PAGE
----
Some of the responsibilities belong to the landlord, rather than the student ִ but some landlords don't fulfill those responsibilities.

UA student Iman Atiyeh's swamp cooler didn't work for most of the summer, and after her landlord tried to fix it once, he refused to try to fix it again when she and her roommate continued to complain.

Atiyeh replaced the cooler pump herself, which solved the problem, but she was unaware of a stipulation in the lease which states that tenants are responsible for the cost of any repairs they make themselves.

"Under the Landlord-Tenant Act, landlords have an obligation to do repairs, especially when the problem deals with heating and cooling," says Paul Gattone, a lawyer at the People's Law Center. "They can't just choose not to do it if they don't have money that month; it's an obligation."

Tenants can't withhold rent until repairs are made, Gattone says. If they do, they can be found in breach of contract and


face eviction.

Tenants should request repairs in writing and deliver the letter with a witness or by certified mail, Gattone says. If the landlord does not make repairs within 10 days, or sooner in an emergency, the tenant can hire a licensed contractor if the total cost is below $150, he says. The cost of the repairs can be deducted from the next month's rent.

If the problem affects the health or safety of the tenants, they can draft a written notice informing the landlord that they will move out in 14 days if the repairs are not made within 10 days, Gattone says. If the repairs are not made, the lease becomes legally nonbinding and the tenant can move out.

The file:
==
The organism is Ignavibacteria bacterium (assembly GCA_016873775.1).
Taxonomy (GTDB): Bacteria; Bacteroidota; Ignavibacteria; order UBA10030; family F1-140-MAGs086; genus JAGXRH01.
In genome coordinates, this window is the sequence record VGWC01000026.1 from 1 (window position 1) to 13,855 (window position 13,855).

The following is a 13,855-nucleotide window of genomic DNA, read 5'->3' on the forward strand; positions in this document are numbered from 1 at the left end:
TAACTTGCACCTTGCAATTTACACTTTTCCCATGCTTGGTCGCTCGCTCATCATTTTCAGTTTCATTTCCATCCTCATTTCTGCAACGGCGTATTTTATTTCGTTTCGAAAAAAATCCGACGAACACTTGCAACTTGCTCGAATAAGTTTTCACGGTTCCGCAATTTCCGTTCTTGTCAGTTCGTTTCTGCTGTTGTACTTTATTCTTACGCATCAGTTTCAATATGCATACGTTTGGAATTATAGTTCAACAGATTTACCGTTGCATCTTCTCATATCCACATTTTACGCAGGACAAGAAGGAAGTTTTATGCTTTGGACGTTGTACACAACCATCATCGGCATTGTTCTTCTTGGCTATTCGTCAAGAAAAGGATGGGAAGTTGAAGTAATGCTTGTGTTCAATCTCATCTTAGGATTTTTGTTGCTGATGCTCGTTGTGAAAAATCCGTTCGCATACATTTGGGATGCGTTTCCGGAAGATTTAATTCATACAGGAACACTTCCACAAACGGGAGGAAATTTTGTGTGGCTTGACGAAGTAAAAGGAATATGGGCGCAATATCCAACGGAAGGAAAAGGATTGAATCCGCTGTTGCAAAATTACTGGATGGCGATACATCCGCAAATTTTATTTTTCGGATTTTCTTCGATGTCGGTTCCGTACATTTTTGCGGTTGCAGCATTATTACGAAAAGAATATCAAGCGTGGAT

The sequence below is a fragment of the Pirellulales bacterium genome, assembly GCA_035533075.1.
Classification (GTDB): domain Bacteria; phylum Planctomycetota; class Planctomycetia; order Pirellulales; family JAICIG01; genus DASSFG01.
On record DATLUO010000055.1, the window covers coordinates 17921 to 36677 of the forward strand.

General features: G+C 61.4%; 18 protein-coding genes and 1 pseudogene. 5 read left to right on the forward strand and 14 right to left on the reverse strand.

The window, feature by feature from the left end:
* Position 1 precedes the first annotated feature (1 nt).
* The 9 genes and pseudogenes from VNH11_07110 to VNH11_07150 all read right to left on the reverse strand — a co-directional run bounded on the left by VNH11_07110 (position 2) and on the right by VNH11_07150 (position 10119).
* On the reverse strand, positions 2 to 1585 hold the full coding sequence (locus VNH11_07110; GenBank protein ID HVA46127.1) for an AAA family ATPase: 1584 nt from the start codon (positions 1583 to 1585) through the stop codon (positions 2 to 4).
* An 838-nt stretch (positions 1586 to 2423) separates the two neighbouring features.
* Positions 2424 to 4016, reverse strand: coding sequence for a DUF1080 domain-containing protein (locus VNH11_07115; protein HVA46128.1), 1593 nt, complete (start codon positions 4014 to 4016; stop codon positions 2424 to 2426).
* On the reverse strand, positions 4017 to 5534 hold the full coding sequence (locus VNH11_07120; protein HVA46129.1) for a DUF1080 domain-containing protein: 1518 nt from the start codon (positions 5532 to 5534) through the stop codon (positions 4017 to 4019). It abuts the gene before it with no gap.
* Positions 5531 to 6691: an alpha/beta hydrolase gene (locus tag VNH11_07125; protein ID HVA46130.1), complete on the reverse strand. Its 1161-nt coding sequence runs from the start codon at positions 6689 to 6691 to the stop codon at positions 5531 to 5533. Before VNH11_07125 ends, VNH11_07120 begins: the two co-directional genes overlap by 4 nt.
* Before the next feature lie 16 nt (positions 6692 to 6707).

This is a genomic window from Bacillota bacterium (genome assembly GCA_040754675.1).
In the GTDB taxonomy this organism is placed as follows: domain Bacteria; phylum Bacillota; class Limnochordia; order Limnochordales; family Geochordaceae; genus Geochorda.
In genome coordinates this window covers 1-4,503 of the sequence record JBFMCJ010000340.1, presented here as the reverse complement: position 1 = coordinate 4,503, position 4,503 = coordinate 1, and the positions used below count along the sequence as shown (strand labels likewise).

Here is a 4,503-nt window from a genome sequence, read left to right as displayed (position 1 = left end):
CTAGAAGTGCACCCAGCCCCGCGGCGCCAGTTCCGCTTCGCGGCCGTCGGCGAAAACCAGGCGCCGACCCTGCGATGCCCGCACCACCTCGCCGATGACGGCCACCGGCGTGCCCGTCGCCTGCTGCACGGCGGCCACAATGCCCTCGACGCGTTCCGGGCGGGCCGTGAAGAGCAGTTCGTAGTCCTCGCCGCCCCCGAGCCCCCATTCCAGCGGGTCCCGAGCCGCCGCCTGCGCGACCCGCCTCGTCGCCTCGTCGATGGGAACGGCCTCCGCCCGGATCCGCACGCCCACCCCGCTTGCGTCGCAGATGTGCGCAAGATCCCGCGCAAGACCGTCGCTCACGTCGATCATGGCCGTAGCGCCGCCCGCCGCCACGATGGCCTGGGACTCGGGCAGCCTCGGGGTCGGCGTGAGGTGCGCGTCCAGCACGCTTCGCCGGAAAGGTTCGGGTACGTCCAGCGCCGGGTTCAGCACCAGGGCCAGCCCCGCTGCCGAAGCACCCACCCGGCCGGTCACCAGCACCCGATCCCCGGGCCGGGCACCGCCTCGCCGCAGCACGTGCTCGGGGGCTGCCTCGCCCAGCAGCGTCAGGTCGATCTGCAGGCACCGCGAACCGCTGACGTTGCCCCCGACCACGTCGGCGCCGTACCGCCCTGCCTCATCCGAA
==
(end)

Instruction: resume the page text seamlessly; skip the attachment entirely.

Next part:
The most common landlord-tenant problems Ferrell helps students deal with involve students like Atiyeh, whose landlords aren't maintaining the premises. Other common problems involve students who want to break their lease and students who have problems regarding security deposits, she says.

"A tenant really can't break their lease without consequences," Ferrell says.

If the tenant moves out early, the landlord is obligated to try to rent the house or apartment to someone else as soon as possible, she says. The tenant pays only the money the landlord loses before re-renting the apartment.

"The first thing I usually suggest is that the student goes to talk to the landlord," she says. "A lot of times something can be worked out with (him or her)." However, if an agreement cannot be made and the tenant refuses to pay, the landlord can file a suit and can file a claim against the tenant's credit record.

When a tenant moves out, the security deposit should be repaid entirely or the landlord must provide an itemized statement of the damages within 14 days, Ferrell says. If the landlord does not comply, the tenant can sue in small claims court for up to twice the amount of the deposit.


"I just don't feel safe here anymore," says Andrea, a UA finance junior, about her apartment complex.

Andrea says someone tried to break into her apartment ִ she hasn't informed the manager of the incident yet ִ and her friend's car was stolen while parked at the complex.

Her apartment managers recently circulated a letter informing residents that a woman was raped on the premises.